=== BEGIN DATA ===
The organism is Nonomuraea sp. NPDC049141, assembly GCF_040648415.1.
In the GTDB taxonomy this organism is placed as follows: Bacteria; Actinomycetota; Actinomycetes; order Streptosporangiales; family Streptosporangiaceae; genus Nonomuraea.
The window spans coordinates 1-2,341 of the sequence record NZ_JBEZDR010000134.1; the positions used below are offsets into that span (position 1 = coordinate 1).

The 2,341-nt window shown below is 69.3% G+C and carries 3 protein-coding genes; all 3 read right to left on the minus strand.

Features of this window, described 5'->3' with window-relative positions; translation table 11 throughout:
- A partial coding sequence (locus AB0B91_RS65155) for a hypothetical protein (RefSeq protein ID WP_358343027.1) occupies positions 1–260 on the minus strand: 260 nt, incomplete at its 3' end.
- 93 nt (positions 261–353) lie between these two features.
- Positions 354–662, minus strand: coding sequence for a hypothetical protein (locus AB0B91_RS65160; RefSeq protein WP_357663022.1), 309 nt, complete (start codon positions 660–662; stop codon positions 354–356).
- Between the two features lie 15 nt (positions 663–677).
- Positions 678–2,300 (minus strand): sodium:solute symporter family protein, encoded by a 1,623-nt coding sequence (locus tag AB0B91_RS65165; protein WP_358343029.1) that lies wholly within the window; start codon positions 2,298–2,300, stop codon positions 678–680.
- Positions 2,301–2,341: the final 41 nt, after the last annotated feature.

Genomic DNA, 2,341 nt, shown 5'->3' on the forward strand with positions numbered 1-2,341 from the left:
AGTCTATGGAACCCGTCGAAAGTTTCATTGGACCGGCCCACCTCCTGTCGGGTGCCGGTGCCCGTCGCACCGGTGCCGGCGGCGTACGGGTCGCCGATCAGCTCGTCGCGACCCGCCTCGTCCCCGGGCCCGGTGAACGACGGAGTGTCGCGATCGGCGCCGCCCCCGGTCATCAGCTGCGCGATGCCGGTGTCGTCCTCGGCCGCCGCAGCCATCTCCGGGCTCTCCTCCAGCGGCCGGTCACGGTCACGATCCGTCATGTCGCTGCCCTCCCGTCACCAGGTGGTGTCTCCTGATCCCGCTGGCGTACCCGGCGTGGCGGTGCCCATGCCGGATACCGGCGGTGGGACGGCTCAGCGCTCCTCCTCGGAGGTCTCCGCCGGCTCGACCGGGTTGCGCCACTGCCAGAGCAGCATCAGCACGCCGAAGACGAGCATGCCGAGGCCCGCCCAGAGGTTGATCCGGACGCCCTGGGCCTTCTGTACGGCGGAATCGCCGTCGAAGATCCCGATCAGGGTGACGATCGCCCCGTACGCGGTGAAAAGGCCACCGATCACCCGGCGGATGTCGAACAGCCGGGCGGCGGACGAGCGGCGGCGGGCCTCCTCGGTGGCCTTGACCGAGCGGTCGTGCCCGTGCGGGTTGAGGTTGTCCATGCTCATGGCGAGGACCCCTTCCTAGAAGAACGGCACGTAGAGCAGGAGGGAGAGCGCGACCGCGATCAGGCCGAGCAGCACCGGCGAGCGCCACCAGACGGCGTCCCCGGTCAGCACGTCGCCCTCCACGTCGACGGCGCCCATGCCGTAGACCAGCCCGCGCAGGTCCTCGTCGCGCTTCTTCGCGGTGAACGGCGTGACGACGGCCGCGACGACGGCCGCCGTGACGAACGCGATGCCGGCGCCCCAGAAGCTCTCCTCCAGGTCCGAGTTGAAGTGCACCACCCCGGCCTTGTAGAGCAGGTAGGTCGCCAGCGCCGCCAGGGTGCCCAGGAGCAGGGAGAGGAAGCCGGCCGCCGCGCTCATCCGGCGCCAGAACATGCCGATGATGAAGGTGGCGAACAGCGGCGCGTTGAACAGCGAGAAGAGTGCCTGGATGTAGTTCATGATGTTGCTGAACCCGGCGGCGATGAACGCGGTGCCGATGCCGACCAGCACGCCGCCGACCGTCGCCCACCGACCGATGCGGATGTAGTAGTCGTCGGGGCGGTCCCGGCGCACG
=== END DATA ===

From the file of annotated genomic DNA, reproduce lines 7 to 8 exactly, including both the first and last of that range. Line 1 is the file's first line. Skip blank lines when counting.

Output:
- 93 nt (positions 261–353) lie between these two features.
- Positions 354–662, minus strand: coding sequence for a hypothetical protein (locus AB0B91_RS65160; RefSeq protein WP_357663022.1), 309 nt, complete (start codon positions 660–662; stop codon positions 354–356).